Bush administration policy has continued on path that began weakening civil rights in the late ’90s, according to a pair of recent reports.
The Citizen’s Commission on Civil Rights, a bipartisan think tank in Washington, and the Center for American Progress recently issued a report claiming minorities and women are increasingly kept from expressing their views and being portrayed fairly in the media. The organizations blame low minority and female ownership, and urge congress to set up civil rights committees to investigate civil rights laws of all kinds.
“There is a connection between who’s in the press and who owns the press,” said Mark Lloyd, senior fellow at the Center for American Progress, who was among expert panelists discussing the report at the center.
Minority media representation actually has not kept pace with growing minority populations, according to a very similar report by the Radio TV News Directors Association (RTDNA). That survey also found a 60 percent decline in minorities working in radio news, following lighter media ownership and equal employment regulations set in 1998.
That RTDNA’s survey also criticized executive policy’s impact on women in the media. The number of women working in radio news dropped 33 percent from 2001 to 2006, the report said.
The report by the Citizens Commission on Civil Rights, The Erosion of Civil Rights, Declining Civil Rights Enforcement Under the Bush Administration, linked low media access for minorities and women to civil rights issues, such as hate crimes and police brutality.”Police officers are reacting to [negative] media [depictions] about black men,” Lloyd, who also noted a rise in hate crimes against Latinos, said. “[They] shoot first and ask questions later.”The study comprised essays from civil rights leaders, suggesting policies they say would improve civil rights on such issues as immigration, bilingual education, media ownership and employment and fair housing.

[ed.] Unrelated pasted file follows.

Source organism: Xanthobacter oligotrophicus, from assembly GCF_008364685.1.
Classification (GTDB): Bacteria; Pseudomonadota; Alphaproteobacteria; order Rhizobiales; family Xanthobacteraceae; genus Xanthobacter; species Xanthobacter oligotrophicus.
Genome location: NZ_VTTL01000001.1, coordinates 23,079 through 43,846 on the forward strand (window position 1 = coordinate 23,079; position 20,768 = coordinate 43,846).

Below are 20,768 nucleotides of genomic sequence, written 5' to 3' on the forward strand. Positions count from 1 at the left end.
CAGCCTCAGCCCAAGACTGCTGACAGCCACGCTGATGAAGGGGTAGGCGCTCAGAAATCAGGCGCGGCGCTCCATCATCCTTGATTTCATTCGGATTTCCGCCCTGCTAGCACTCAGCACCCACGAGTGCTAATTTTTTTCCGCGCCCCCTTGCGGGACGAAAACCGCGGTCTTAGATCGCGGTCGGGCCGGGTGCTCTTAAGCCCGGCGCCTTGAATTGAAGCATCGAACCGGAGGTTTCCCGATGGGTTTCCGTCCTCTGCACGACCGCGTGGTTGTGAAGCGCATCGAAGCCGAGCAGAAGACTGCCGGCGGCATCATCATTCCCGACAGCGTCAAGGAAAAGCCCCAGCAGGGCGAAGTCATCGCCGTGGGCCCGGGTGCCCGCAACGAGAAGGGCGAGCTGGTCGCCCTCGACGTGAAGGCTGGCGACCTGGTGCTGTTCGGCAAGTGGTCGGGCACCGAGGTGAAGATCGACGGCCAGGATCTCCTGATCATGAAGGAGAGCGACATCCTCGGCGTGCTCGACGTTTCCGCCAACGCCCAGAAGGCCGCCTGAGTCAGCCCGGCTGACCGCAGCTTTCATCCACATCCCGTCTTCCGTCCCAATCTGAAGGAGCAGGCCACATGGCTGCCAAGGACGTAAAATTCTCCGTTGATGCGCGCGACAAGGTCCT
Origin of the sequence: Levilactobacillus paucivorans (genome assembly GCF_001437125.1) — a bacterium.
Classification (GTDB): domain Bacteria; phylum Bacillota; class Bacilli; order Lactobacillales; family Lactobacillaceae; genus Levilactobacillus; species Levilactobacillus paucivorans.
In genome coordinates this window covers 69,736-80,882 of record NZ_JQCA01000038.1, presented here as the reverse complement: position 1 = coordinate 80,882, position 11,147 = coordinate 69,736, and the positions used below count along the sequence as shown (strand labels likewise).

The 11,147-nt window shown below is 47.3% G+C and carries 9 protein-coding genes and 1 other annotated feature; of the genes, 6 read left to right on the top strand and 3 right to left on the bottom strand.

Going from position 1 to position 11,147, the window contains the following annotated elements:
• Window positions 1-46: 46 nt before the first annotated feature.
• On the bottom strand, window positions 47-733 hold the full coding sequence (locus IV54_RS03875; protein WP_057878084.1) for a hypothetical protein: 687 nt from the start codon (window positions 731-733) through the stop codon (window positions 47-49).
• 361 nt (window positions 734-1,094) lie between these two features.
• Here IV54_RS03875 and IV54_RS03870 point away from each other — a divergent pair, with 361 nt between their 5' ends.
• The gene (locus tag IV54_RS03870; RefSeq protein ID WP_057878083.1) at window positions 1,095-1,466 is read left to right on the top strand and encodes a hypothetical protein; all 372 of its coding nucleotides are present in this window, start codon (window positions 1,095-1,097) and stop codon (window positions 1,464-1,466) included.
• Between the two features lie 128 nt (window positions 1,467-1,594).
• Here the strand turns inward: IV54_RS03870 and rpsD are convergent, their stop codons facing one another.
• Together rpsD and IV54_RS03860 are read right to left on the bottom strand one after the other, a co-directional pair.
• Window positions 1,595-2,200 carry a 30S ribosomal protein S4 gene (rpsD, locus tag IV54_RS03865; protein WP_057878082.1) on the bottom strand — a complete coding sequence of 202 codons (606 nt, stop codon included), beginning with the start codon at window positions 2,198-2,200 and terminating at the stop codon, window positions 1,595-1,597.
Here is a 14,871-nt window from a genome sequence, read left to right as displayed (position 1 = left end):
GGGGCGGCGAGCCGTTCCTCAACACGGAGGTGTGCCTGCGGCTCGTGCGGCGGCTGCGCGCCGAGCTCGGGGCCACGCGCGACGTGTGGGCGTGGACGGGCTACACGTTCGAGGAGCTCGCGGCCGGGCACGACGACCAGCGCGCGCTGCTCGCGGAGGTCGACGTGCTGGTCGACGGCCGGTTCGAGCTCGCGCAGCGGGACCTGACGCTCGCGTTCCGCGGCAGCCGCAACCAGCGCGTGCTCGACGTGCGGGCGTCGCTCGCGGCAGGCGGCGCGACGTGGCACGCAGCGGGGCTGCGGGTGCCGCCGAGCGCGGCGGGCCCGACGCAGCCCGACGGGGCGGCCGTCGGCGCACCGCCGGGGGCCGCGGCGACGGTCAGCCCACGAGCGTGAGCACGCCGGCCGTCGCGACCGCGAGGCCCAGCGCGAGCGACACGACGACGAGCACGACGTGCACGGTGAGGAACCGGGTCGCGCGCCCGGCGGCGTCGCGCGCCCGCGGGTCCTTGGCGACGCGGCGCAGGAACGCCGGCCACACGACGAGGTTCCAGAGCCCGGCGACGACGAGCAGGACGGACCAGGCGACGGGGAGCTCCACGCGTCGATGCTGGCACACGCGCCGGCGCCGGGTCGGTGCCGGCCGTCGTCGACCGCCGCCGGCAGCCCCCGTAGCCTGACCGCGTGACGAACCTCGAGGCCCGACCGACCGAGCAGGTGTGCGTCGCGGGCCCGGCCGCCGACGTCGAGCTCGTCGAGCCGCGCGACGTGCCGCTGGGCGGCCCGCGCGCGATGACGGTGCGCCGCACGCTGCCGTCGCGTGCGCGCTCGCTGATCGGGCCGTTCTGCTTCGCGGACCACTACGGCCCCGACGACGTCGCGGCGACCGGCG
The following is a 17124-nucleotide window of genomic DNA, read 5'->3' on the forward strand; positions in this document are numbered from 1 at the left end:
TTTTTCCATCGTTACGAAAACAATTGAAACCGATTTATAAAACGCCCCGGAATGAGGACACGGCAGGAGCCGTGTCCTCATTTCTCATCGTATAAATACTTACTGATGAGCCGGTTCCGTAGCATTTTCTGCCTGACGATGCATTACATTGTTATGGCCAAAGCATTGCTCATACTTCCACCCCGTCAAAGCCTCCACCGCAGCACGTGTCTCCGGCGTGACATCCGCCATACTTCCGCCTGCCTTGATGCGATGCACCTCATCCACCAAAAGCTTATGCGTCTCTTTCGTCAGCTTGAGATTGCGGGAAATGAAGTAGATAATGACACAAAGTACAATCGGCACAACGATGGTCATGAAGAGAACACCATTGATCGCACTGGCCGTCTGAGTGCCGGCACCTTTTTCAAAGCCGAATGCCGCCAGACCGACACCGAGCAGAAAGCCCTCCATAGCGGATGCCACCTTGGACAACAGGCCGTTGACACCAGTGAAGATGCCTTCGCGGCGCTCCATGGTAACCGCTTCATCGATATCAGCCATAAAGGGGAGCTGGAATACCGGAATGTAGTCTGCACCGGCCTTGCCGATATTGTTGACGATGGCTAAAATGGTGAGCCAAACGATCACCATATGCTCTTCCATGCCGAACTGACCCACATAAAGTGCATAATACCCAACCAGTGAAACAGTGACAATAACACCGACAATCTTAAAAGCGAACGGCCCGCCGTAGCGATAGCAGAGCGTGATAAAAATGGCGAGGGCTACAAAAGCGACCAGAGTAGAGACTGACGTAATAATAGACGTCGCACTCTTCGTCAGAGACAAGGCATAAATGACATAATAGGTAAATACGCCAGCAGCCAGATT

Peter Zamora, the Washington regional council for the Mexican-American Legal Defense and Educational Fund, said 2002’s No Child Left Behind education law underserves English Language Learner (ELL) students, now more than 10 percent of the total public school population. Zamora called for separate funding to help states develop appropriate academic assessments for ELL students.